M: I was part of a coalition that supported it (sensing why the question was asked), but it wasn't my personal position. "La democratie fonctionne mieux lorsque les gens votent pour le candidat qu'ils aiment le mieux, pas celui qu'ils detestent le moins." ("Democracy functions best when people vote for the candidate they like best, not the one they hate least.")
Solid! I think she may have prepared that answer though, ahead of time, because it seems like too well-worded a sentence for anyone to come up with on the spur of the moment... Nevertheless, that would still mean good preparation.
C: C'est un concept absurde. La strategie c'est un meilleur pays, le developpement durable. [Il faut penser, avant de voter,] 'Quel est votre strategie?' [Ou voulez-vous en venir avec le Canada?]
La strategie [pour le Parti Vert] c'est d'avancer au point ou il [l'electorat] voit qu'on peut gagner.
This was an equally nice idea, that unfortunately doesn't translate well into English (partly because it was slightly awkward phrasing). Chernushenko said that strategic voting is an absurd concept; the real strategy he said, is to advance your interests by determining what your aims are for Canada, and to vote accordingly. The Green strategy is to build to the point where the electorate sees Green candidates as realistically capable of winning a riding, which would put an end to "strategic voting."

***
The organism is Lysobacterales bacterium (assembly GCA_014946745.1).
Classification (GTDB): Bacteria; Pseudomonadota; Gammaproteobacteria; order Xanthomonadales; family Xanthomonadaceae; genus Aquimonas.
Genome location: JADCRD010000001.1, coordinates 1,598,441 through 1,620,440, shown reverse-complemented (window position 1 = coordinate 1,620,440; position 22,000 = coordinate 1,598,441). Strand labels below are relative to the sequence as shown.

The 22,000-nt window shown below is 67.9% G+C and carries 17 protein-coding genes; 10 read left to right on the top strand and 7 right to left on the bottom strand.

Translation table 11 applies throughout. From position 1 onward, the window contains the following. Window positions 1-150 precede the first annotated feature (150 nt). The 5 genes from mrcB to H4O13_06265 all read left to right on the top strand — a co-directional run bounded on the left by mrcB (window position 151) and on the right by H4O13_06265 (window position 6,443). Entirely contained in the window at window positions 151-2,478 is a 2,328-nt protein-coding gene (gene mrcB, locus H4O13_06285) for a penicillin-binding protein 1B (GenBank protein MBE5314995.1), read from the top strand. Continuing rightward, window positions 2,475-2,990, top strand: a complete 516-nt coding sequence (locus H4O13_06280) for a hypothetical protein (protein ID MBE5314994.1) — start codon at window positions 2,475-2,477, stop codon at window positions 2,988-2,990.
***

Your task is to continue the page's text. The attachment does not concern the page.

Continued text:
M: Cites David Emerson, the Liberal who went Conservative. She continues to ask what good it is to vote strategically when your least-hated elected representative can just change parties?
C: Cites a similar story.
Question: Can a single MP change things?
C: Yes, and we've seen this before. Cites the example of an elected official in Paris.
M: Cites Canadian Parliamentarian Chuck Cadman, who saved the Liberal minority government at one point. Then the explosion: "Le vrai nom de ce parti c'est le Parti Alliance Conservateur Republicain du Canada!" ("The real name of the Conservative Party of Canada is the Alliance Conservative Republican Party of Canada!")
Wide appreciation in the room for this; I was less than thrilled, to say the least. I would hate for the Greens to pander to close-minded anti-American sentiment - you'll notice those that hate Bush and the Republicans almost inevitably are the same people saying that Americans are dumb, fat imperialists - and this is definitely an example of it.)
C (agreeing): "On peut changer le nom mais pas les couleurs." ("We can change the name but not what the party stands for.") Answering the original question, he says that as soon as one MP is elected, Canadians will vote "en masse" for the Greens.